Oak Bluffs man accused of strangling woman

Third OUI reduced to 2nd after plea in district court.

An OB man has pleaded to what is technically his third but legally his second OUI offense. — Rich Saltzberg

An Oak Bluffs man with outstanding domestic assault charges that include an allegation of strangulation, pleaded guilty in Edgartown District Court Monday to what was technically his third OUI. Lucas Riordon, 25, received a 90-day suspended sentence in the Dukes County House of Corrections and was placed on two years probation. Owing to his plea and the age of the offense, the third OUI offense was amended down to a second OUI offense. 

Riordon was ordered to complete an inpatient program, to remain alcohol-free for six months and undergo SCRAM monitoring during that period. Riordon was assessed a $250 head injury fee, a $50 victim/witness fee, and a $50 victim of drunk driving fee. Probation fees were waived. Charges of negligent operation of a motor vehicle, an OUI charge with a license suspended for a previous OUI charge, speeding, and not being in possession of a driver’s license were dismissed at the request of the commonwealth. 

On July 3, 2019, a state trooper observed a pickup truck, later determined to be operated by Riordon, traveling too fast on Edgartown-Vineyard Haven Road, Cape and Islands Assistant District Attorney Thomas Moakley told the court. Riordon was pulled over and was subsequently found to have a “strong and overpowering odor of alcohol” on his breath, Moakley said. Riordon showed other signs of intoxication, Moakley noted, and went on to do poorly in field sobriety tests. Those tests needed to be cut short for Riordon’s safety, Moakley said, as Riordon appeared in danger of falling over. 

Riordon’s attorney, Robb Moriarty, told the court his client worked on a conch boat and asked for flexibility in the SCRAM testing to accommodate times when Riordon was on the water without cellular connectivity. It was unclear in court if that flexibility was granted by Judge Benjamin Barnes. However Moriarty later told The Times it had been and his client will be able to work with the probation department to accommodate his time working on a conch boat. Moriarty also stressed his client was found not to be dangerous by Judge Barnes at an October dangerousness hearing. 

Riordon’s domestic assault case wasn’t heard Monday save to acknowledge discovery was underway. The alleged offenses date from Sept. 25. On that date, Edgartown Police hiked into a wooded area near Pennywise Path where they found a distraught woman who alleged Riordon beat her head against the ground and strangled her, according to a police report. The woman later allegedly told police she feared Riordon would kill her, according to a report. 

Edgartown Police Officer Doron Klingensmith observed “red marks” around the victim’s neck “consistent with marks a hand and fingers would make while strangling a person,” a police report states. Officer Klingensmith also observed evidence the victim suffered a head injury, a report shows. Edgartown Police sought care for the woman and attempted to track down Riordon. Riordon was eventually found snoring in a tent, according to a report. Riordon denied strangling the woman and said her head injury happened because of a trip and fall accident, according to a report. Riordon was arrested and charged with assault and battery on a family or household member, assault and battery with a dangerous weapon (the ground), and strangulation/suffocation. Riordon is slated for a court appearance on those charges Jan. 27, 2023.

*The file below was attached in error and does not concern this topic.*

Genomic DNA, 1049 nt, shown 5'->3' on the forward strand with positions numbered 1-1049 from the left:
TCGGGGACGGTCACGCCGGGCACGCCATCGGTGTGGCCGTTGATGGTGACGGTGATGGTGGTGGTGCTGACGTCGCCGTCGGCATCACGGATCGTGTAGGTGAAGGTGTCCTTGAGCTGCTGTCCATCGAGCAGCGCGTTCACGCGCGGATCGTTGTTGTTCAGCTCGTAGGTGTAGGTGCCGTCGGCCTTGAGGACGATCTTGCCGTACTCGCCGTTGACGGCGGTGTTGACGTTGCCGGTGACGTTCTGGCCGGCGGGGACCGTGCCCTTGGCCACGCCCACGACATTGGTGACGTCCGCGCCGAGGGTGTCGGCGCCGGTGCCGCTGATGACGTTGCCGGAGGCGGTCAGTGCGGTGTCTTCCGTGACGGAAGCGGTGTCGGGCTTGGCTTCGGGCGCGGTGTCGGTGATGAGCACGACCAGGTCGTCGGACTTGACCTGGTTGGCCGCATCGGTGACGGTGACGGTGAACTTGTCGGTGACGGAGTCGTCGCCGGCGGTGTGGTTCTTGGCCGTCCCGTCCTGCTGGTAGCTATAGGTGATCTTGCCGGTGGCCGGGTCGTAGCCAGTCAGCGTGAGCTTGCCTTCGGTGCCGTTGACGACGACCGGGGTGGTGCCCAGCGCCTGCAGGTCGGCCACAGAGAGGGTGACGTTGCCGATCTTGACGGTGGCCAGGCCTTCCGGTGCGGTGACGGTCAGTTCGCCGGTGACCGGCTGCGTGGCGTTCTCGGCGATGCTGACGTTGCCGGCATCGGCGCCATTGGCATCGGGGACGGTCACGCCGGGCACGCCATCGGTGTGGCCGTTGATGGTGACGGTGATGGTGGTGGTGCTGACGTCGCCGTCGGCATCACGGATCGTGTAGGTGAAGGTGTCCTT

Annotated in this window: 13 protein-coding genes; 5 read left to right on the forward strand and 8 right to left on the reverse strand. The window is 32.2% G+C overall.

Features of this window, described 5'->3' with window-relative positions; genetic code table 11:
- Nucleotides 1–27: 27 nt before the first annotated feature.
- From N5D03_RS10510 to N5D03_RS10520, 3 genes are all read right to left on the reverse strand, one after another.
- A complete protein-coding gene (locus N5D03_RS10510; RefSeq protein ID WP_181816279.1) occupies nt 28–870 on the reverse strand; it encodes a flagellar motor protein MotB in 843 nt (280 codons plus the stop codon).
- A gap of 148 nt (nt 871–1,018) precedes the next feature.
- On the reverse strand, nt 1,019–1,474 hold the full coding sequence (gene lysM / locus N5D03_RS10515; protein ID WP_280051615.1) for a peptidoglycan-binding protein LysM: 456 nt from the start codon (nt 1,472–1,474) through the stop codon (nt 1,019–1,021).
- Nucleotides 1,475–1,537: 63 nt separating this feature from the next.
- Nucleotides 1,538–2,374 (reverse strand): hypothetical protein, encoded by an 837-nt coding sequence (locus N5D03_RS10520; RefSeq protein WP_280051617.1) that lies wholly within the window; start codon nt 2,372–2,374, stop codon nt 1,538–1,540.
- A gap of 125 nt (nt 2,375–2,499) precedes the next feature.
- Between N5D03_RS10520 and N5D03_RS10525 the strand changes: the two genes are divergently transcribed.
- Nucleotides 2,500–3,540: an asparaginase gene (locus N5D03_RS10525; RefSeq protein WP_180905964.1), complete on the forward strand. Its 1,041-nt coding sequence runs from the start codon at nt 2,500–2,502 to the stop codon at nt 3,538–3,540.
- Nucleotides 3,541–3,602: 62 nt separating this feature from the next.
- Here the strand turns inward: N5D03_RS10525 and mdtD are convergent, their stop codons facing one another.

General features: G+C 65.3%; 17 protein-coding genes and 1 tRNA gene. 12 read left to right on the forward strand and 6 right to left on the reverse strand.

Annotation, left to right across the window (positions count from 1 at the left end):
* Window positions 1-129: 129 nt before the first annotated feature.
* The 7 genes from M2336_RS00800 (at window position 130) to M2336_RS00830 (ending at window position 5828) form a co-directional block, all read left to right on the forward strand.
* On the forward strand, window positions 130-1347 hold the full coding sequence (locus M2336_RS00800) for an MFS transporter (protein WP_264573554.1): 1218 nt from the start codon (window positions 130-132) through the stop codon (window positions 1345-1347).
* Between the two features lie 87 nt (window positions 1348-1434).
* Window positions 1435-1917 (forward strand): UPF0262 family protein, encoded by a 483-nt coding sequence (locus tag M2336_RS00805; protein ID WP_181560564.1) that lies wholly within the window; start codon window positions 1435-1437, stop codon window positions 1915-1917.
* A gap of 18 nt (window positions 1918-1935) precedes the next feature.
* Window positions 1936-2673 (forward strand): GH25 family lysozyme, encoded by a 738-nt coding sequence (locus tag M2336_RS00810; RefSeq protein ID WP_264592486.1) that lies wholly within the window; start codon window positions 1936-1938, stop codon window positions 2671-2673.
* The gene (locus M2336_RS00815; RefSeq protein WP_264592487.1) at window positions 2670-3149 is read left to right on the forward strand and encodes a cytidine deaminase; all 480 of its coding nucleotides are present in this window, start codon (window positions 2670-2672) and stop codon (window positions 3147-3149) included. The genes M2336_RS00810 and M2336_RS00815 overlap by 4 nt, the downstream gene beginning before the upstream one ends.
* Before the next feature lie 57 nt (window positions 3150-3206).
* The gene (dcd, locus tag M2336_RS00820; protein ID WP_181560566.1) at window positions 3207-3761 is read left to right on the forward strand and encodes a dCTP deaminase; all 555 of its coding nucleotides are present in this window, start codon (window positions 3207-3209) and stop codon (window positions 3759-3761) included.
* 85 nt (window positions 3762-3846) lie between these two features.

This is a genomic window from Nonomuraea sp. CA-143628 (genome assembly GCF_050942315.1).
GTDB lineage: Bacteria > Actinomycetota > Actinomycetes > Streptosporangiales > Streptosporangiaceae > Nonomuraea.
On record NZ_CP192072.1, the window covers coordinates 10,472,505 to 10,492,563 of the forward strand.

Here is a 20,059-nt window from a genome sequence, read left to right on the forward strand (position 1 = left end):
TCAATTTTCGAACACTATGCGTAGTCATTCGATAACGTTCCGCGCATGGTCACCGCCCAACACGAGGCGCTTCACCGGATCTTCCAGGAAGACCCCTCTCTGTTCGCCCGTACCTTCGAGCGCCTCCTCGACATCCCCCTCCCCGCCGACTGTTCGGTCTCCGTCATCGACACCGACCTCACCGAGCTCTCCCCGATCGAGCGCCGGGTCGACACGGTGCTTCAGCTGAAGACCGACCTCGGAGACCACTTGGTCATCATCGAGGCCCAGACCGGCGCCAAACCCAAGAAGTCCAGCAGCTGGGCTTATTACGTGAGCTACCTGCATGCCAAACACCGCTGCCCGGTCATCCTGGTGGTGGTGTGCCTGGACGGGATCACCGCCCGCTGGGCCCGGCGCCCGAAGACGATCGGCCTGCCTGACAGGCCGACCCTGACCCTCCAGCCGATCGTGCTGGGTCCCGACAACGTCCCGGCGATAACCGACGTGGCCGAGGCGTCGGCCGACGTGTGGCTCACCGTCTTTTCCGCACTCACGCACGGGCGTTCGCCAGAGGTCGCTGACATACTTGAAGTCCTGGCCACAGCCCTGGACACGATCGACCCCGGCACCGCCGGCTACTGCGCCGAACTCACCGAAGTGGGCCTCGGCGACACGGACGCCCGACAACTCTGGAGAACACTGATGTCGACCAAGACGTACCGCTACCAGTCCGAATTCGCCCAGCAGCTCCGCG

1. Why this man is not in jail is the problem with the courts today. Looks like we have to wait until he kills someone before he is put away. Who’s property was the tent on? He needs help and being on the streets does not help him or the public.

  2. Bob Murphy you are absolutely right.
    And, even if he does kill someone, the Dems soft on crime policies will put him back on the streets!

  3. Lucas Riordon is a danger to himself and others. This individual has not self control or personal discipline. Suspended sentence and probation for a third offense will not incentivize him to obey the law. The court should enforce the law. A place to live for 90 days in the house of corrections, daily planned activity, meals and withdrawal from banned substances and bad influences will provide him the structure to change his lifestyle for the better.

  4. I see the usual right wingers piling on here about this guy being out on bail.
    I’m gonna pile on also.

    This is inexcusable and the judge should be ordered to get a psychiatric evaluation for himself.
    I especially like how the attorney claimed his client was deemed “not dangerous” by another crazy judge.
    So the first judge was obviously wrong, and that turns into the defenses’ argument after he bashes a woman’s head on the ground and puts enough pressure on her neck to leave visible bruises on her.
    I mean , really, it seems the only way to get thrown in jail is to post something offensive on Facebook or Islander’s talk.

  5. I’m so sick of this court. When do we get to charge them. .? Not keeping them off the streets. More victims. Start arresting the lawyers for co conspiracy with abusers and rapists. If cops are bringing them in, why are they on the streets fast ?

  6. The system is dysfunctional. Run by poorly trained and educated people.
    We must include counciling testing working to continue to work all while serving their time.
    Maybe a curfew and place to sleep to ensure that you are following the steps.

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